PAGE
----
In fact, Drucker anticipated the rise of the social sector in America, maintaining that it was through volunteering in nonprofits that people would find the kind of fulfillment that he originally thought would be provided through their place of work, but that had proven elusive in that arena. "Citizenship in and through the social sector is not a panacea for the ills of post-capitalist society and post-capitalist polity, but it may be a prerequisite for tackling these ills," Drucker wrote. "It restores the civic responsibility that is the mark of citizenship, and the civic pride that is the mark of community."
Peter Drucker published his first book, The End of Economic Man, in 1939. He then joined the faculty of New York University's Graduate Business School as Professor of Management in 1950. Since 1971, he has been Clarke Professor of Social Science and Management at the Claremont Graduate University in Claremont, California. The university named its management school after him in 1987.
Peter Drucker has written 35 books in all: 15 books deal with management, including the landmark books The Practice of Management and The Effective Executive; 16 cover society, economics, and politics; 2 are novels; and 1 is a collection of autobiographical essays. His most recent book, Managing in the Next Society, was published in fall 2002.
Drucker's books have been translated into more than thirty languages. Two are novels, one an autobiography. He is the co-author of a book on Japanese painting, and made eight series of educational films on management topics. He also penned a regular column in the Wall Street Journal for 20 years and contributed frequently to the Harvard Business Review, The Atlantic Monthly, and The Economist. He continued to act as a consultant to businesses and non-profit organizations well into his nineties. Drucker died November 11, 2005 in Claremont, California of natural causes at 95. He is survived by his wife Doris, four children, and six grandchildren.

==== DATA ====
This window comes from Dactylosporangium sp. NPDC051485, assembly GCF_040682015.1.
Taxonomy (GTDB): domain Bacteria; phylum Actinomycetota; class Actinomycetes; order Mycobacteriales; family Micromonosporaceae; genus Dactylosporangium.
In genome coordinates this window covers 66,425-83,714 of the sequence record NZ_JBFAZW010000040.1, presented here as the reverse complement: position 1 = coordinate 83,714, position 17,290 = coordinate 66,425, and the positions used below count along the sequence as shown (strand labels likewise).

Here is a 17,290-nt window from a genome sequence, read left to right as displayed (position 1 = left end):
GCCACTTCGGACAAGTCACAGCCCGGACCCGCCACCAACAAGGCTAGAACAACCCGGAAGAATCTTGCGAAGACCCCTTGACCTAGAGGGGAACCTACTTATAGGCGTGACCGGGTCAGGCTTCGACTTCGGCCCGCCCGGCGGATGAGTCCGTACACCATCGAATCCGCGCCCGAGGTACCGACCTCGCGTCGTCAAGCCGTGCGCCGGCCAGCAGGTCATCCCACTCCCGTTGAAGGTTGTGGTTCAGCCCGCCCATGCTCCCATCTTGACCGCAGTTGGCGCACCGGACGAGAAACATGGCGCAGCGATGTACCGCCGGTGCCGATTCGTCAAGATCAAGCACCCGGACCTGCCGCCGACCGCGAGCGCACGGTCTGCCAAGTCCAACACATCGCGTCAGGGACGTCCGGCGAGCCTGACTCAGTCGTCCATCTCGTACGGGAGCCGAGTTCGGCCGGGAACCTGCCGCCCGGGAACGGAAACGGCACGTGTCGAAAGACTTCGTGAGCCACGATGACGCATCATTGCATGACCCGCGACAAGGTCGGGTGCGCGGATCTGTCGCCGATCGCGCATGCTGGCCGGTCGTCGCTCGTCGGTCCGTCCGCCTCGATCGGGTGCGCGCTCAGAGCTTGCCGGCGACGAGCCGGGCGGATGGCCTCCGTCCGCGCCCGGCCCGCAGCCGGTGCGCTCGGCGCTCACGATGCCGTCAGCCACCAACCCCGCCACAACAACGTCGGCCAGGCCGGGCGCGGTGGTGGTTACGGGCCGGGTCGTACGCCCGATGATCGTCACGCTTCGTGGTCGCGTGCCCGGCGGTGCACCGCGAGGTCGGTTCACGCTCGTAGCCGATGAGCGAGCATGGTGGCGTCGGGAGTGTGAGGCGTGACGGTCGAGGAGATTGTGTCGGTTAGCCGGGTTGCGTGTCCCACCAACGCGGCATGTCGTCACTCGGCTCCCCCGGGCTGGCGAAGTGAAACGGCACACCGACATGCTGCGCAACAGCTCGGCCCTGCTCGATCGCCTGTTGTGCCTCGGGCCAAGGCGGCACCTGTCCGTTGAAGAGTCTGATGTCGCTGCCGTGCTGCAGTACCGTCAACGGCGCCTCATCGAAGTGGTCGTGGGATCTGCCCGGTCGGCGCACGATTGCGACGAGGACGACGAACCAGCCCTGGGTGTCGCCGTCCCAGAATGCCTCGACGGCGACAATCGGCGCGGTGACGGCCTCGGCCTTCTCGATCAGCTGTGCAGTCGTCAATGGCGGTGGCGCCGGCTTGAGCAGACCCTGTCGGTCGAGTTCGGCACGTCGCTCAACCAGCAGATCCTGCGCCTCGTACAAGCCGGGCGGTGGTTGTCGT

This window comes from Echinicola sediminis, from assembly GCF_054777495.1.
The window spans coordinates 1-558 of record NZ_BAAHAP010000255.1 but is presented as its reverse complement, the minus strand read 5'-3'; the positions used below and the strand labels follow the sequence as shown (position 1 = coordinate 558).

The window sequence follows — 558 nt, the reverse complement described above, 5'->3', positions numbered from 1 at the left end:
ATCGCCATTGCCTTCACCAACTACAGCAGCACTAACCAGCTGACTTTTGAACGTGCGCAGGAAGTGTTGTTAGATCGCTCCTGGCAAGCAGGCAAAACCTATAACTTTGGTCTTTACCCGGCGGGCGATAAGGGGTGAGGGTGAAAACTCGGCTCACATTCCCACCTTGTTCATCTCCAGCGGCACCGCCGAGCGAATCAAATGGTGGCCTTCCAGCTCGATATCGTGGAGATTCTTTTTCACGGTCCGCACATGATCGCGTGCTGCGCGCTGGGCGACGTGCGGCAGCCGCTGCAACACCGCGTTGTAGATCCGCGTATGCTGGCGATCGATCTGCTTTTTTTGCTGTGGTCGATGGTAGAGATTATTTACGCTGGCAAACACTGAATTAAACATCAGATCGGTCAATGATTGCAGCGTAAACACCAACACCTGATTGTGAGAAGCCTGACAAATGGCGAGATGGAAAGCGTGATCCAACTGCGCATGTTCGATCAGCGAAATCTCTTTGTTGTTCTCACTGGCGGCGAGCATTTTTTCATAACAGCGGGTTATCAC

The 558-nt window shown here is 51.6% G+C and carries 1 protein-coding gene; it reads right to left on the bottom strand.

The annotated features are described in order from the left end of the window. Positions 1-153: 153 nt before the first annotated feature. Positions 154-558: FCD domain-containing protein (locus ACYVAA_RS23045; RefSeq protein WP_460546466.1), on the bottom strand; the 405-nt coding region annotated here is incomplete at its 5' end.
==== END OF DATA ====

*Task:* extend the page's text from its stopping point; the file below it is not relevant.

Experts in the worlds of business and academia regard Peter Drucker as the founding father of the study of management.
Several ideas run through most of Drucker's writings:
Awards and honors
For his accomplishments, Peter Drucker was awarded the Presidential Medal of Freedom by President George W. Bush on July 9, 2002. He also received orders from the governments of Japan and Austria. He was the Honorary Chairman of the Peter F. Drucker Foundation for Nonprofit Management, now the Leader to Leader Institute, from 1990 through 2002. In 1969 he was awarded NYU's highest honor, the NYU Presidential Citation. Drucker was inducted into the Junior Achievement U.S. Business Hall of Fame in 1996. Additionally he holds 25 honorary doctorates from American, Belgian, Czech, English, Spanish and Swiss Universities.
List of publications
Books About Peter Drucker
The Definitive Drucker by Edersheim, Elizabeth, (2007)